The Congress of Mexico City will decide whether it bans bullfighting after a commission approved a draft bill prohibiting it.
On December 7, the Animal welfare commission of Mexico City Congress approved a dictum to modify the Animal Protection Law in order to ban bullfighting. Mexico City is considered as one of the world capitals of bullfighting.
The commission approved the initiative to reform the legislation about bullfighting with 5 votes in favor and 0 against. Four members were absent. The new legislation would prohibit performing shows where bulls are abused, tortured or get deprived of their life.
The initiative was presented from six of the seven political parties that have representation in Congress, El Pais reports. Morena, the ruling party of Mexico and Mexico City, didn't participate in the commission. They occupy 48% of the seats at the Congress of Mexico City.
The draft bill then needs to be voted in a plenary session in Congress. The commission has 45 days to introduce the bill in Congress. The members of the commission who approved the initiative are confident the bill will pass.
But before that, the Animal welfare commission will meet the bullfighting industry to find solutions and financial support for families and companies who would be economically affected by the ban.
The Mexican bullfighting association expressed its concern about the initiative promoted at Mexico City Congress. It considers bullfighting as "a cultural and popular activity rooted in our society for almost 500 years, which gathers more than four million people every year".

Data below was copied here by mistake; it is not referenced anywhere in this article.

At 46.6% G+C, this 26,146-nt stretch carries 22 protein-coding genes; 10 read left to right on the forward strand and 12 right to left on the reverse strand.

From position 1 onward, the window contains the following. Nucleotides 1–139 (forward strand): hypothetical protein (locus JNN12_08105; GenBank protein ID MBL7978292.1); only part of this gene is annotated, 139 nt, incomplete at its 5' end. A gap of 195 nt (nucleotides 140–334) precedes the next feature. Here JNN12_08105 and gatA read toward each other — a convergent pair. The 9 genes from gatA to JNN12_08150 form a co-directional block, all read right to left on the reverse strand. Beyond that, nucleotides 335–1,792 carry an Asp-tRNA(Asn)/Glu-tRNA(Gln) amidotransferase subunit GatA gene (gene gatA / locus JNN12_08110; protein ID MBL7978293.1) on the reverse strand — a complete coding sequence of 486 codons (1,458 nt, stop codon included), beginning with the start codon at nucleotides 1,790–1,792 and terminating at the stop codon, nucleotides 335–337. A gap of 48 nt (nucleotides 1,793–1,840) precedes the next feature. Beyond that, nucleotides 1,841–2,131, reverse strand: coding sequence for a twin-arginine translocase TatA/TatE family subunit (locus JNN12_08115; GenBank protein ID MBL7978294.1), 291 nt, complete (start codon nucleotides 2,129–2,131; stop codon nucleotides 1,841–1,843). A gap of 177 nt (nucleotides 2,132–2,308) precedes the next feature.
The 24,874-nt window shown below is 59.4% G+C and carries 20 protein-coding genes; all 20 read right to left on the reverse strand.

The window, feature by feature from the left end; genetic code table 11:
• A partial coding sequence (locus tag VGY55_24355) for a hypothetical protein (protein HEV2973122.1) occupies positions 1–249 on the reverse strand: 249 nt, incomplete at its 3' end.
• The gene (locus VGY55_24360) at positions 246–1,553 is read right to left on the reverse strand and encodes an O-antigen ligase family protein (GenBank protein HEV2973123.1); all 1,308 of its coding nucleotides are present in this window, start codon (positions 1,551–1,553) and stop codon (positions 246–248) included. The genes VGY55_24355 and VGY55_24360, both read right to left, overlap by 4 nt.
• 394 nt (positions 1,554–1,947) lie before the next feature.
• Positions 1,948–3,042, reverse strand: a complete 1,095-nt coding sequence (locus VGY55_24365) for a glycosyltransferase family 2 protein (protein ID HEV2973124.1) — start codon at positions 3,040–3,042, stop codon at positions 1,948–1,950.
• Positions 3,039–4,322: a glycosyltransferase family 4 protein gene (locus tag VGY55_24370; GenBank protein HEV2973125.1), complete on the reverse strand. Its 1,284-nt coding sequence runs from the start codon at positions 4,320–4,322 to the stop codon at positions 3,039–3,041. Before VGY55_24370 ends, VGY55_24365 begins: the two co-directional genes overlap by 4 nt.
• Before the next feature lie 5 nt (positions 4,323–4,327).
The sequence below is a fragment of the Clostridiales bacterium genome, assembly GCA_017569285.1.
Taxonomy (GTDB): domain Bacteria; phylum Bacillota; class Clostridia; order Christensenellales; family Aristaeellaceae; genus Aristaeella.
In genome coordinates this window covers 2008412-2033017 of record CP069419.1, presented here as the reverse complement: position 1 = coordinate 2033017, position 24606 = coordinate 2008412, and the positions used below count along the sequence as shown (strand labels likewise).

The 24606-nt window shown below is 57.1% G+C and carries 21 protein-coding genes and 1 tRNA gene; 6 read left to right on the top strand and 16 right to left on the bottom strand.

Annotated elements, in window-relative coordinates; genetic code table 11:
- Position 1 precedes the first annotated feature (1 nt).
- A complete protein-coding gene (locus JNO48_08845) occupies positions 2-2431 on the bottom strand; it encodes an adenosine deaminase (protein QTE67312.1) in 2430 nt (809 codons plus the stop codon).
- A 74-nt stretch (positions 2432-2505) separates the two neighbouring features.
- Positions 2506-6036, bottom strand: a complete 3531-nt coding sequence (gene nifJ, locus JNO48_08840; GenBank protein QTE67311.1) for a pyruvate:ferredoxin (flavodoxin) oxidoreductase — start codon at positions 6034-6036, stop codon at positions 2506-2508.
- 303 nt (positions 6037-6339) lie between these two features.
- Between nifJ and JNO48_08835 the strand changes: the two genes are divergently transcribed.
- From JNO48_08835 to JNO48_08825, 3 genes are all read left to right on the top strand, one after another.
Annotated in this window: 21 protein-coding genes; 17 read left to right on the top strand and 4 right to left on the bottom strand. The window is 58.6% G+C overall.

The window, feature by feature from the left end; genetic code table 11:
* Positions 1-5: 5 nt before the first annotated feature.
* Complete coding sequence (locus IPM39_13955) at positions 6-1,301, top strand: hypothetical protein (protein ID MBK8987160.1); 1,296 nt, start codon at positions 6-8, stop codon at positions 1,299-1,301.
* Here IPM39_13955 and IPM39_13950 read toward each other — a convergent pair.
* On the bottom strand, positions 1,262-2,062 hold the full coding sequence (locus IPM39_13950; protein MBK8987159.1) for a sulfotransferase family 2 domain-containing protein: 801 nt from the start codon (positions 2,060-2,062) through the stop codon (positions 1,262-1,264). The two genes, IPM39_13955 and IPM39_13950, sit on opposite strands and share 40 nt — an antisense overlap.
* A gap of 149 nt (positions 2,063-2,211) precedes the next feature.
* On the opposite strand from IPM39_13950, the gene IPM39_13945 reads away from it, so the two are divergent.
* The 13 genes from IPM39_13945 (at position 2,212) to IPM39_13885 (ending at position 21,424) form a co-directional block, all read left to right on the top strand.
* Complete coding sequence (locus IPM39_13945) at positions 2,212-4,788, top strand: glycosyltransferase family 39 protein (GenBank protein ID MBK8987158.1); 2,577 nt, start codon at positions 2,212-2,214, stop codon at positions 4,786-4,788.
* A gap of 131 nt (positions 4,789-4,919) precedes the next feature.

The state of Sinaloa banned bullfighting in February 2021
In October, the Plaza de toros Monumental de México, the world's largest bullring, hosted the Corrida de las Luces in front of 19,000 people opening the bullfight season after almost two years of inactivity due to the Covid-19 pandemic. La Monumental also hosts sports events or concerts.
For the organization, bullfighting brought 6.9 billion pesos in the Mexican economy in 2019 (US $330 million), created 80,000 direct jobs and indirectly employed 146,000 people.
"We are sensitive to the economic situation, but we are also sensitive to what we want: Change in Mexico City. It means avoiding any type of abuse that leads to the death of living beings", explained Jesús Sesma, member of the Animal welfare commission.
The law would also include a fine that could go up to 4.9 million pesos a day (US $234,000).
Earlier this year, the state of Sinaloa put an end to bullfighting and dogfights. Four other states banned bullfighting in the last decade. On the other hand, six other states introduced bullfighting as a cultural heritage.
Between 1916 and 1920, bullfighting was forbidden in Mexico City but the ban ended because it was not respected as clandestine events were held.
At the national level, the federal state of Mexico still allows the activity.